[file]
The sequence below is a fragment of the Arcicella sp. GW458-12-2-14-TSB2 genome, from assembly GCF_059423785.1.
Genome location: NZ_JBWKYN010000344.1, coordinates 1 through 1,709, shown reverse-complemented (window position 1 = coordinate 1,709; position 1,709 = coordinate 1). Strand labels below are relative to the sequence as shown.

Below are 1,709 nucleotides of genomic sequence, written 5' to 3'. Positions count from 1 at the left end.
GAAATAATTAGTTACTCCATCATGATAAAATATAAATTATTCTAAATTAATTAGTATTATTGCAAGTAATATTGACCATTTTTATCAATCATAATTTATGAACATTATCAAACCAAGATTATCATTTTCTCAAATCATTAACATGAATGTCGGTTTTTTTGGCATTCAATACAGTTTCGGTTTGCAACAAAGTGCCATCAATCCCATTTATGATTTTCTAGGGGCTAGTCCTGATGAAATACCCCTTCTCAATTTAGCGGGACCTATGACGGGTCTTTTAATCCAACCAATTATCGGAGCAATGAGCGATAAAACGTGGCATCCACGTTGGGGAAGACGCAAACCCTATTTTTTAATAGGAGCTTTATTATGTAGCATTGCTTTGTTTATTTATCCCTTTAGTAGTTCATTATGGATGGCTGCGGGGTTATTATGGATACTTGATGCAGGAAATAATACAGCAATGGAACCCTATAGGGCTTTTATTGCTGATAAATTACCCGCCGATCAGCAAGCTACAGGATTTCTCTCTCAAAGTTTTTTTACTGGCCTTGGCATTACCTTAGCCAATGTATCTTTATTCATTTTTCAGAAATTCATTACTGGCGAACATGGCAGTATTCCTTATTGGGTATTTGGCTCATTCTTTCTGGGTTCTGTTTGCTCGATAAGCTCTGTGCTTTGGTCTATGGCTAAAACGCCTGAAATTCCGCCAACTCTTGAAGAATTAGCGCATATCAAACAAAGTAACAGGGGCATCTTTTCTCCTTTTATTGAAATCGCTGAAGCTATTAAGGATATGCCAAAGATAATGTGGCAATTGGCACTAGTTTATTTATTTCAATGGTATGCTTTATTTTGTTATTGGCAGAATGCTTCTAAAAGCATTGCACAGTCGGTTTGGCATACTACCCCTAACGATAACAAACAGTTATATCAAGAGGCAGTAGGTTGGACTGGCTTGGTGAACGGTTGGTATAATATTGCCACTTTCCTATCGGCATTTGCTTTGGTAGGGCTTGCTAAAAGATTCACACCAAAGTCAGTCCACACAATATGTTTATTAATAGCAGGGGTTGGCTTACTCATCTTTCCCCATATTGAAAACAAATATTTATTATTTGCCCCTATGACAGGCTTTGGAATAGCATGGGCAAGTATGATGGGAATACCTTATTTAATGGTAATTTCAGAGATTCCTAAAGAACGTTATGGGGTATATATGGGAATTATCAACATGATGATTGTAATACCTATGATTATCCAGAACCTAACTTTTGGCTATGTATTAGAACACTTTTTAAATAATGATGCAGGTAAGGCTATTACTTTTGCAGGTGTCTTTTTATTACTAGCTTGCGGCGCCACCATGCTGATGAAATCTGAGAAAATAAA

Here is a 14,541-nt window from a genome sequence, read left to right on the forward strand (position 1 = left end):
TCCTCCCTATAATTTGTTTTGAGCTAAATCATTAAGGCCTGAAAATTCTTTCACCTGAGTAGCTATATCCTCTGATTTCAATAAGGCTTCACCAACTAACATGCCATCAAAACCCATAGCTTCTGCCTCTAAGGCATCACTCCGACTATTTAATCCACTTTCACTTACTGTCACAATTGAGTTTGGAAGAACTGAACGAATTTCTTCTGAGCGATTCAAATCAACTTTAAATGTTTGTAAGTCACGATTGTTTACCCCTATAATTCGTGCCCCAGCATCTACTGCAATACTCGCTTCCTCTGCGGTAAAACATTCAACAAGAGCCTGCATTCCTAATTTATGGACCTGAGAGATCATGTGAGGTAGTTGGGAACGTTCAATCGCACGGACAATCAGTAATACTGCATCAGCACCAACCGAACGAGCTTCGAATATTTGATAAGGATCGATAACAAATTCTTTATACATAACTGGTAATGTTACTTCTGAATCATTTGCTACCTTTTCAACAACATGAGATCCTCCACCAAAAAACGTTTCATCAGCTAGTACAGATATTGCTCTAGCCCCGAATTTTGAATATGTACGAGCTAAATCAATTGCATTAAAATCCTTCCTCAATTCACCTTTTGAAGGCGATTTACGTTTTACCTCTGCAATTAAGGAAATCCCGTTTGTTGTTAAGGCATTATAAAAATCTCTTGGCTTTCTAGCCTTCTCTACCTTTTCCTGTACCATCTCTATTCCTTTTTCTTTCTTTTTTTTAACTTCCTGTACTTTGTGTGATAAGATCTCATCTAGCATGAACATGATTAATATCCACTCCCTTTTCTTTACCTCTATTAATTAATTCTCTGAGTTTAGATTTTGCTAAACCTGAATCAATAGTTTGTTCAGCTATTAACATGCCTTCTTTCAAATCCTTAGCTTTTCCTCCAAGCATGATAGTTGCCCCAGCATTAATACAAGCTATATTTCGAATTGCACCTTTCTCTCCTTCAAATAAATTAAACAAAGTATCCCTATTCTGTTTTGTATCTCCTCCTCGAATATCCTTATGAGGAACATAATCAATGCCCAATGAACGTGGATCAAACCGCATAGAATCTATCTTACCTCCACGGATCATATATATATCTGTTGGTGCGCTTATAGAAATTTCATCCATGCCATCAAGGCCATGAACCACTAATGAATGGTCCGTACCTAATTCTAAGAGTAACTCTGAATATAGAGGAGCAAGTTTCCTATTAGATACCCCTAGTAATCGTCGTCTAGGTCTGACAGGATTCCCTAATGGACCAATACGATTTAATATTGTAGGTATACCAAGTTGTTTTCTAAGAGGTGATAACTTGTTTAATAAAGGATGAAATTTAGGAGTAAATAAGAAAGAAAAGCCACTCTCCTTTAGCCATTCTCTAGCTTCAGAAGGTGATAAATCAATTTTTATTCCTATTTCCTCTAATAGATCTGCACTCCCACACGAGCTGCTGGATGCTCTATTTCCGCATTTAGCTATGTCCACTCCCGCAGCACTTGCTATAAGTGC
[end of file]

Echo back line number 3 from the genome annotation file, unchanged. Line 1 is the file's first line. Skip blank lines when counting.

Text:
Below are 1,709 nucleotides of genomic sequence, written 5' to 3'. Positions count from 1 at the left end.